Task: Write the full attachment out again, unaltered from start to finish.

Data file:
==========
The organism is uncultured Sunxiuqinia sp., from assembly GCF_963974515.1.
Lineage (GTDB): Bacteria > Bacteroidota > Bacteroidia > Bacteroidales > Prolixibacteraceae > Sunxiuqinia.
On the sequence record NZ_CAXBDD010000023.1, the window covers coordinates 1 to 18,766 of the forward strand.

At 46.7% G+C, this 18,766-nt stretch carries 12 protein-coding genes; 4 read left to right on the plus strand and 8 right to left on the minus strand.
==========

The organism is uncultured Sunxiuqinia sp., from assembly GCF_963974515.1.
Lineage (GTDB): Bacteria > Bacteroidota > Bacteroidia > Bacteroidales > Prolixibacteraceae > Sunxiuqinia.
On the sequence record NZ_CAXBDD010000023.1, the window covers coordinates 1 to 18,766 of the forward strand.

At 46.7% G+C, this 18,766-nt stretch carries 12 protein-coding genes; 4 read left to right on the plus strand and 8 right to left on the minus strand.